October

National security, or war on workers?

OAKLAND, Calif. – Like many Filipinos living in the San Francisco Bay Area, Erlinda Valencia found a job at the airport, screening carry-on bags for passengers. She worked for Argenbright Security for 14 years, most of that time at a minimum-wage job, barely able to support her family.

Harry Hay, pioneer gay rights activist, mourned

SAN FRANCISCO – Well-known gay rights activist Harry Hay passed away Oct. 17 at the age of 90.

Solidarity is new watchword for actors union

Screen Actors Guild (SAG) President Melissa Gilbert is hoping that stronger ties with the AFL-CIO will help both organizations advance their members’ interests in Washington and help their efforts to take on global conglomerates.

Bowling for ColumbineBowling for Columbine

Movie review Bowling for Columbine

Bridge between two worlds

Review Crescent & Star: Turkey Between Two Worlds, by Stephan Kinzer, published 2001 by Farrar, Straus and Giroux, 240 pp plus index, hard cover – $25.00, paperback – $14.00

Free trade negotiations only money speaks

Beginning Oct. 12, Mexican citizens have had the opportunity to voice their opinion about the controversial Free Trade Area of the Americas (FTAA). Mexican social organizations are organizing a five-month-long plebiscite, called the “People’s Consultation,” in response to the lack of civil society participation in FTAA negotiations.

Administration hides role in Venezuela coup

Treasury Secretary Paul H. O’Neill’s trip to Brazil, Argentina and Uruguay has brought some needed attention to the financial and economic crises there. But there is one country where the United States is playing an enormous – and thoroughly destructive – role that has been left out of the picture: Venezuela.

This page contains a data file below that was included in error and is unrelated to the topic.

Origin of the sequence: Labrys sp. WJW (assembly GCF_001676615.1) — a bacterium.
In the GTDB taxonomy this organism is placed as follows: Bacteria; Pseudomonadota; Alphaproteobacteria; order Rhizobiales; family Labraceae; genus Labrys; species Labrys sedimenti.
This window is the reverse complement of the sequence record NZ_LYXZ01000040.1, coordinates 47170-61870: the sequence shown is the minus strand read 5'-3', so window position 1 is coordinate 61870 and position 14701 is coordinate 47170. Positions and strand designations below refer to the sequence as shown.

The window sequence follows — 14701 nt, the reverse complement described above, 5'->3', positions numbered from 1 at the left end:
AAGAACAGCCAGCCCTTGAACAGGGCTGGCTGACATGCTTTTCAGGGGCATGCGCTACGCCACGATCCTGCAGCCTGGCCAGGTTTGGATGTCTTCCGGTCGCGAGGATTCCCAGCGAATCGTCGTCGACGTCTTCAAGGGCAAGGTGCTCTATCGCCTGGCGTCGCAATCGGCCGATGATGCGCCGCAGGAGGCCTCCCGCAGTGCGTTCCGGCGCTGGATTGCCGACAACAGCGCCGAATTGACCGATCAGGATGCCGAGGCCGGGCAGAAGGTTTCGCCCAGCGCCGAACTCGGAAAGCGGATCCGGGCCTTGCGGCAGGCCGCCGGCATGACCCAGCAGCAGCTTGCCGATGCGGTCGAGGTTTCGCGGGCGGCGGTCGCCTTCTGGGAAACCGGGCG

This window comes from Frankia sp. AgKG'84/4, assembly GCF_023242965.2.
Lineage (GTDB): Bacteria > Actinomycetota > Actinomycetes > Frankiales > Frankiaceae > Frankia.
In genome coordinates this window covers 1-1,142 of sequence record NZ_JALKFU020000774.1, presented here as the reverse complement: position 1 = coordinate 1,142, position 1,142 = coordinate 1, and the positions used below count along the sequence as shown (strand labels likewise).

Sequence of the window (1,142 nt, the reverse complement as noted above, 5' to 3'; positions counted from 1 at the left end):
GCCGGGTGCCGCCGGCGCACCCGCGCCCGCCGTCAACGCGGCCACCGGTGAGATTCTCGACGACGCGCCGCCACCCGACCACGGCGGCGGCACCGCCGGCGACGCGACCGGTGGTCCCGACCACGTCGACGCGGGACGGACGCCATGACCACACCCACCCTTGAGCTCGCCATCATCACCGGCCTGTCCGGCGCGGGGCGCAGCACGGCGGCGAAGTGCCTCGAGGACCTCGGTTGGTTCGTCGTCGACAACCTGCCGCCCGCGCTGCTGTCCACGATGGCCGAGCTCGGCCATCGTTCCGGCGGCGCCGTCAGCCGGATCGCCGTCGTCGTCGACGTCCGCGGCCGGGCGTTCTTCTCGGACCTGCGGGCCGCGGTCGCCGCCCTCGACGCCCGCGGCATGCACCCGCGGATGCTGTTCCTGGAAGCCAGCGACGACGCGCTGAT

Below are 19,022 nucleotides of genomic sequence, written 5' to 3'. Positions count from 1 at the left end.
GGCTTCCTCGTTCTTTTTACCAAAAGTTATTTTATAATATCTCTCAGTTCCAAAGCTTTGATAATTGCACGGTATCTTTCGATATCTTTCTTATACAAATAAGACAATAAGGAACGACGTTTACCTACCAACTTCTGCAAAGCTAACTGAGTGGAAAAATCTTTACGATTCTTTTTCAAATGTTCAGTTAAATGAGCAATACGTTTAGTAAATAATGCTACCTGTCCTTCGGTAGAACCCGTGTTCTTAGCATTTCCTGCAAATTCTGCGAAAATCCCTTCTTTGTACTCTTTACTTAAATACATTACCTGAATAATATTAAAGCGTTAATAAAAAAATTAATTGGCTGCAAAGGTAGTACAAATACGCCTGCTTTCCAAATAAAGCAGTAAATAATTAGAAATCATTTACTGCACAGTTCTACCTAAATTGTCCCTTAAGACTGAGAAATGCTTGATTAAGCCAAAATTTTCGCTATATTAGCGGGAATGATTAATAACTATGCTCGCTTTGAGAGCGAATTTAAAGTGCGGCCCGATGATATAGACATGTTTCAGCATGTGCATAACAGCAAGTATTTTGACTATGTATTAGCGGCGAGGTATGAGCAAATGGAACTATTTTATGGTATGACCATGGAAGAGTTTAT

New election law carries risks

The passage this October of the “Help America Vote Act” is the product of long and hard work and difficult compromises by members of both the House and Senate, as well as the tireless efforts of election reform advocates around the country. The compromise bill takes historic steps forward, and regrettably, erects barriers at the same time.

One step, millions of steps

If you got on a bus to go to Washington, D.C., for the Oct. 26 antiwar protest, if you took to the streets in San Francisco, or if you took part or plan to take part in a demonstration in any city in the world against the U.S. war against Iraq, you’re in good company. Protest has been the method by which workers have stood together historically to push back the more brutal aims of the ruling class.

Fox hunting trumps activism in major newspapers

In late September, hundreds of thousands of people took to the streets of London to protest military action against Iraq, rallying in what the London Independent called “one of the biggest peace demonstrations seen in a generation.” Yet neither The Washington Post nor The New York Times saw fit to run a full article about the protests, instead burying passing mentions of the story in articles about other subjects.

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